Introduction: Interactive Plant Mood Detector

The Plant mood detector is an interactive robot, that communicates between a plants and we humans, telling the mood of the plant! We often tend to over-water or under-water our plants, making the plant sad . So, how do we know whether a plant is happy or not? Solving this problem, I present 'THE INTERACTIVE PLANT MOOD DETECTOR', providing everybody with a green thumb, whether a professional gardner or just a novice.

The interactive plant mood detector display the mood of the plant on it's LED display in the form of emojis, making it simple and interesting for children or a novice to water his/her plants. It gathers sensor value from the precise soil moisture sensor and converts these signals into emotions such as - Happy, Irritated, Grumpy, or Sad.

This device is equipped with a soil moisture sensor which detects and differentiates soil moisture conditions and the micro controller used is Arduino Uno and is powered using a 9V battery. The LED display is a custom display made of eight independent LED's meant to display the different emotions.It was a short project and took a few days calibrate and completing it.

Hope you like it

NOTE- The video will we upload as soon as possible.

Step 1: Materials and Parts

All the material and parts required for the project are listed below along with their respective links.

Electronic components

1) Soil moisture sensor x1

2) LED's x8

3) Arduino UNO x1

4) Jumper wires x20

5) Resistor - 1k ohms or 1000 ohms x1


1) Soldering iron

2) Wire stripper

3) Cutter


1) Arduino IDE


1) Perforated board

2) Solder wire

3) MDF board

4) Double sided tape

Step 2: TEST #1 Sensor Values

This experiment/test was conducted to find out accurate values given by the sensor in different soil conditions (very dry, normal, and wet) for different plants. To test the different values, I prepared four samples of soils (as shown in the picture), each of them having different moisture content as per required by my plant. The first sample,labelled as 'very dry' , was dry soil which wasn't water for the past 2 weeks. The second sample had very little water and the third had the right amount of water for my plant ( this system is calibrated according to my Jade plant ), whereas the fourth sample was flooded with water.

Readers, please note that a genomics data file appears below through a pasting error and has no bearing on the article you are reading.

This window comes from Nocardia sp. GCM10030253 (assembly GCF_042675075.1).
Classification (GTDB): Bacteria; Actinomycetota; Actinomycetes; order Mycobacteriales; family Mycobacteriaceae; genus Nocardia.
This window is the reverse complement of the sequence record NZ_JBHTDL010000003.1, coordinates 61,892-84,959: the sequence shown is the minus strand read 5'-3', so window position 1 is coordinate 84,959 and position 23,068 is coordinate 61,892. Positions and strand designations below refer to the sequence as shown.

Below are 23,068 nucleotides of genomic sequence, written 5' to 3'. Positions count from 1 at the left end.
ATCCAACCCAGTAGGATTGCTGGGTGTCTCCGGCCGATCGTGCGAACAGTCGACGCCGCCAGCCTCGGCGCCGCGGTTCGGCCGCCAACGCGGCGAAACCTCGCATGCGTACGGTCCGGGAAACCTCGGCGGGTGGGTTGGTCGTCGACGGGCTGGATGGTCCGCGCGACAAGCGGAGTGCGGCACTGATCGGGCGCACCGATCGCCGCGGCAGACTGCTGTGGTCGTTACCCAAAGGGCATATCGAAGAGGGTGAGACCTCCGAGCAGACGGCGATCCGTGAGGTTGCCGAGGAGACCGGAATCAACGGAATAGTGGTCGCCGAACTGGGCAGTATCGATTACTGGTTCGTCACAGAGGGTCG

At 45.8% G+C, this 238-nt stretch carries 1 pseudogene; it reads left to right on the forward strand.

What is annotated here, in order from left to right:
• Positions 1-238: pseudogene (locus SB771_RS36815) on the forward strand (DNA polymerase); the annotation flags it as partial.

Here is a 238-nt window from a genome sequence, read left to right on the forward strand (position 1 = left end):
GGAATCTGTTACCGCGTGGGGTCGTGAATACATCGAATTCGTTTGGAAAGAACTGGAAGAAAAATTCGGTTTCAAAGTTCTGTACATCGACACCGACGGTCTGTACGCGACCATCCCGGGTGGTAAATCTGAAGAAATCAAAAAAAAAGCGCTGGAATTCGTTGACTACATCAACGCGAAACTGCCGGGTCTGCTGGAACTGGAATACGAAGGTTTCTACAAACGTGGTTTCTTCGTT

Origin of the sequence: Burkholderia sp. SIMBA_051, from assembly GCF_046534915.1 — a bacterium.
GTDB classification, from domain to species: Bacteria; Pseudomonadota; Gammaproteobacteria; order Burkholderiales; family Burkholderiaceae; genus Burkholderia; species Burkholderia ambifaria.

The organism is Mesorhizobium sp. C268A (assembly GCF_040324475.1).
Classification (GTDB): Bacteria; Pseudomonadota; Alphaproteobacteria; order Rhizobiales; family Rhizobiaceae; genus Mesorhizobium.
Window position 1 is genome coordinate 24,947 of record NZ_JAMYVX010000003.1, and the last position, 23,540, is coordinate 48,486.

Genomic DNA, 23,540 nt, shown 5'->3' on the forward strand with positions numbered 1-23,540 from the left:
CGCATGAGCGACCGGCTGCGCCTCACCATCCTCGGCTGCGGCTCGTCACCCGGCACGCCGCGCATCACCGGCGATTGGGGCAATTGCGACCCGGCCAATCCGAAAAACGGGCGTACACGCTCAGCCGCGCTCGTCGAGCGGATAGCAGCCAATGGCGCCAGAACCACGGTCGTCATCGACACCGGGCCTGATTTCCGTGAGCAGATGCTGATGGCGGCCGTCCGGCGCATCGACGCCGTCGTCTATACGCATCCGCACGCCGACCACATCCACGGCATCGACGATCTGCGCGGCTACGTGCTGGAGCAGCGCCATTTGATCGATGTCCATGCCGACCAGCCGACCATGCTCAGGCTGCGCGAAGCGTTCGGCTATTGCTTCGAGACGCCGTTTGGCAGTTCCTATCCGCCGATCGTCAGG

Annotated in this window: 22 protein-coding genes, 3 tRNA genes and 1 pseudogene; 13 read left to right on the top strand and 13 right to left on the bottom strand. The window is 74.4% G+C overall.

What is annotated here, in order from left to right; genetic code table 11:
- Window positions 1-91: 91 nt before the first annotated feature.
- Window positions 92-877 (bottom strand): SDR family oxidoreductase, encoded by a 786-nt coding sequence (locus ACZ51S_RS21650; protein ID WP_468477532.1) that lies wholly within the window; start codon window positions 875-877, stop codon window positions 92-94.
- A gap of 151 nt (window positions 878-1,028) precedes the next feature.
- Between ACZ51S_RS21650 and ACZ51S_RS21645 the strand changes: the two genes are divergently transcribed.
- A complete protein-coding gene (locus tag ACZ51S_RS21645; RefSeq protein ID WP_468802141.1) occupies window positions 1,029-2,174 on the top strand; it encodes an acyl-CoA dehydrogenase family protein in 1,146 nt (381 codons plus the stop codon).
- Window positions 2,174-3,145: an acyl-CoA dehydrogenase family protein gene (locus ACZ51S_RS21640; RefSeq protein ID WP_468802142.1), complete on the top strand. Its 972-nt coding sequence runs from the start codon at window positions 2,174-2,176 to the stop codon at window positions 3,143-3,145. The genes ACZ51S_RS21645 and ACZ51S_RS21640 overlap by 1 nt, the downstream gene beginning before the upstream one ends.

1) Upload the example analoginOut Serial from the Arduino IDE to your Arduino board.

Files > Examples > Analog > AnaloginOut Serial

2) connect the sensor to the Arduino following the instructions-

Sensor - Arduino

Ac - A0

Vcc - 5v


3) Open the serial monitor and note the values in different samples


1) Wet 157 212 0 < value < 250

2) Normal 338 463 350 < value < 500

3) Dry 631 720 500 < value < 800

4) Very Dry 956 1008 800 < value

Step 3: TEST #2 Sensor Values With LED Panel (emotions)

This test was conducted to test whether the sensor values were correctly calibrated with the different emotions in the LED panel. The sensor values are calibrated in such a way that in 'normal' conditions display a happy face with a smile, in 'dry' conditions an irritated face, in a 'very dry' situation a sad face and a grumpy face in a flooded state.

When sensor values are between 0 and 250 ---- grumpy face

When sensor values are between 350 and 500 ---- happy face with a smile

When sensor values are between 500 and 800 ---- irritated face

When sensor values are greater than 800 ---- sad face

Step 4: Calibration